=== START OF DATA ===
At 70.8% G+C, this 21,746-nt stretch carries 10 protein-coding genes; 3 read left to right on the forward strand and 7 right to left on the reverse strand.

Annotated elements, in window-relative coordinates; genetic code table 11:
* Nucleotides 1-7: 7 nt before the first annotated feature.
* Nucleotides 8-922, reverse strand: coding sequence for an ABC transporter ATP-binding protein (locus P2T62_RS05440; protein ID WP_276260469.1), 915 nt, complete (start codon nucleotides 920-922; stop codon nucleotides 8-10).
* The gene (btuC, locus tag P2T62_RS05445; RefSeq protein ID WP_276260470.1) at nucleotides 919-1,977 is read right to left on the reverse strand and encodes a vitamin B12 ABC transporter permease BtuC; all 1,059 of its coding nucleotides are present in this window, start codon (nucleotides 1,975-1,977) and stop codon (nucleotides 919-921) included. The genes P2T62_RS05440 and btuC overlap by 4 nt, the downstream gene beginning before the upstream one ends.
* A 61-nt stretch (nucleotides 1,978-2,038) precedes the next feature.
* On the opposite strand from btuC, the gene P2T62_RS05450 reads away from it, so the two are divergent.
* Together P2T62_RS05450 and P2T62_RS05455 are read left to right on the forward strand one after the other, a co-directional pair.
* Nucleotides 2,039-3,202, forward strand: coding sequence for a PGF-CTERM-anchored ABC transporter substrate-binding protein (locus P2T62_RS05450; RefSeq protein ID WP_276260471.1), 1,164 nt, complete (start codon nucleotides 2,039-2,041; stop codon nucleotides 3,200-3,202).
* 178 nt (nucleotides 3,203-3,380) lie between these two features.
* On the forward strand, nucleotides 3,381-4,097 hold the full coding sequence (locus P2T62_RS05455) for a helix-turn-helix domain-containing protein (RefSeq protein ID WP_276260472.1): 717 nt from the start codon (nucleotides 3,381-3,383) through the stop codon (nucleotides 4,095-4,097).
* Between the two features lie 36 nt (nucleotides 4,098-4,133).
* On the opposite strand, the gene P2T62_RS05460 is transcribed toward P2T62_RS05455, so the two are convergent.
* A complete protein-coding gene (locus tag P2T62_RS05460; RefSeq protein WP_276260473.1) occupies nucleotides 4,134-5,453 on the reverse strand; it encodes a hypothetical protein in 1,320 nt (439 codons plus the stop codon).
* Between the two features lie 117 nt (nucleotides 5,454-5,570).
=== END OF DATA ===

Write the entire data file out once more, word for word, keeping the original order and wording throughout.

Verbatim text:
At 70.8% G+C, this 21,746-nt stretch carries 10 protein-coding genes; 3 read left to right on the forward strand and 7 right to left on the reverse strand.

Annotated elements, in window-relative coordinates; genetic code table 11:
* Nucleotides 1-7: 7 nt before the first annotated feature.
* Nucleotides 8-922, reverse strand: coding sequence for an ABC transporter ATP-binding protein (locus P2T62_RS05440; protein ID WP_276260469.1), 915 nt, complete (start codon nucleotides 920-922; stop codon nucleotides 8-10).
* The gene (btuC, locus tag P2T62_RS05445; RefSeq protein ID WP_276260470.1) at nucleotides 919-1,977 is read right to left on the reverse strand and encodes a vitamin B12 ABC transporter permease BtuC; all 1,059 of its coding nucleotides are present in this window, start codon (nucleotides 1,975-1,977) and stop codon (nucleotides 919-921) included. The genes P2T62_RS05440 and btuC overlap by 4 nt, the downstream gene beginning before the upstream one ends.
* A 61-nt stretch (nucleotides 1,978-2,038) precedes the next feature.
* On the opposite strand from btuC, the gene P2T62_RS05450 reads away from it, so the two are divergent.
* Together P2T62_RS05450 and P2T62_RS05455 are read left to right on the forward strand one after the other, a co-directional pair.
* Nucleotides 2,039-3,202, forward strand: coding sequence for a PGF-CTERM-anchored ABC transporter substrate-binding protein (locus P2T62_RS05450; RefSeq protein ID WP_276260471.1), 1,164 nt, complete (start codon nucleotides 2,039-2,041; stop codon nucleotides 3,200-3,202).
* 178 nt (nucleotides 3,203-3,380) lie between these two features.
* On the forward strand, nucleotides 3,381-4,097 hold the full coding sequence (locus P2T62_RS05455) for a helix-turn-helix domain-containing protein (RefSeq protein ID WP_276260472.1): 717 nt from the start codon (nucleotides 3,381-3,383) through the stop codon (nucleotides 4,095-4,097).
* Between the two features lie 36 nt (nucleotides 4,098-4,133).
* On the opposite strand, the gene P2T62_RS05460 is transcribed toward P2T62_RS05455, so the two are convergent.
* A complete protein-coding gene (locus tag P2T62_RS05460; RefSeq protein WP_276260473.1) occupies nucleotides 4,134-5,453 on the reverse strand; it encodes a hypothetical protein in 1,320 nt (439 codons plus the stop codon).
* Between the two features lie 117 nt (nucleotides 5,454-5,570).